Tumba Dance by Kitaro

Scaramouche!: A Huge Victory for Free Speech: "'Rachel's law' is about to become a reality. Kudos to the brave woman who inspired it by refusing to capitulate to a Saudi moneybags."

The Gaza Slave Trade

Let's talk about Gaza, now that it captured the world's attention AGAIN!
ALAH: Arab Lesbians Against Hate: The Gazan slave trade: "The Gazan slave trade- the situation for ALL women in Gaza is so much worse than you can imagine.

Firas Press has an article on how Gazans are taking advantage of poor Egyptian families. Acting as middlemen, Gazans offer to smuggle underage Egyptian girls through tunnels to Gaza to get married to weathy Gazans. Yes, there are many wealthy Gazans. For this service, they charge $1000. Once the girls come over, they are married as second or third wives to Gaza men who treat them as maids for their extended families. Others are forced into prostitution or to work for drug dealers. One smuggler who was interviewed is getting so wealthy from the slave trade that he has bought a house in Rafah to facilitate the smuggling of more Egyptian girls. The article claims that hundreds of girls have been taken advantage of this way, and they cannot afford to pay to escape back to Egypt."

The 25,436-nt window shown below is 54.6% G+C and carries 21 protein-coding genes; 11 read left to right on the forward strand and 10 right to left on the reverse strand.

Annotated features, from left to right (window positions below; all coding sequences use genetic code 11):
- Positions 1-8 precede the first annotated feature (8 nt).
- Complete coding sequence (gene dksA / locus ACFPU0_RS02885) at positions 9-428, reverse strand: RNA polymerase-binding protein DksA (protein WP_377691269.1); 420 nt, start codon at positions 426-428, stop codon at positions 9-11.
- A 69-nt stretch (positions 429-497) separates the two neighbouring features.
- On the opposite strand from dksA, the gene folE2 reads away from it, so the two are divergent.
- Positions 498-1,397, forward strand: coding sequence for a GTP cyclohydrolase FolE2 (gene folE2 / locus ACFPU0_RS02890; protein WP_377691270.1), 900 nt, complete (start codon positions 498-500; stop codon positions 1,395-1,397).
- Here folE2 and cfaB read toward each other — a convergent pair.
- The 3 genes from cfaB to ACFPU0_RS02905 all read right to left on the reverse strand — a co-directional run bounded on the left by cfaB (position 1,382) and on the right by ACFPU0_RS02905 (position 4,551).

NEW ORLEANS (May 06, 2010- The Times-Picayune)—The Gulf of Mexico oil spill has the Louisiana Seafood Promotion and Marketing Board, New Orleans chefs, seafood dealers and grocers united in shouting one message from the rooftops: Louisiana seafood is safe to eat.

"Louisiana seafood is alive and well and healthy and safe, " said Harlon Pearce, who owns Harlon's LA Fish, chairs the Louisiana Seafood Promotion and Marketing Board and is on the Gulf of Mexico Fisheries Management Council.

Seafood is a $2.4 billion industry in the state, with Louisiana providing a third of the domestic seafood in the contiguous 48 states, Smith said, noting that the state is the nation's No. 1 producer of shrimp, oysters, blue crabs, crawfish and alligator, and the No. 2 producer of finfish.

"From the seafood supply end of it, things are not as bad as we may have expected, " Montero added on Tuesday.

While south Louisiana residents wait in limbo for the next developments, Smith has a suggestion: "The best way consumers can help us right now is go out and dine or go to the store and buy Louisiana seafood, to help shore up the markets that we're taking a 23 percent hit on."

see full story: Despite oil spill, Louisiana's seafood catch is fine, officials say

Quicksilver always delivers.

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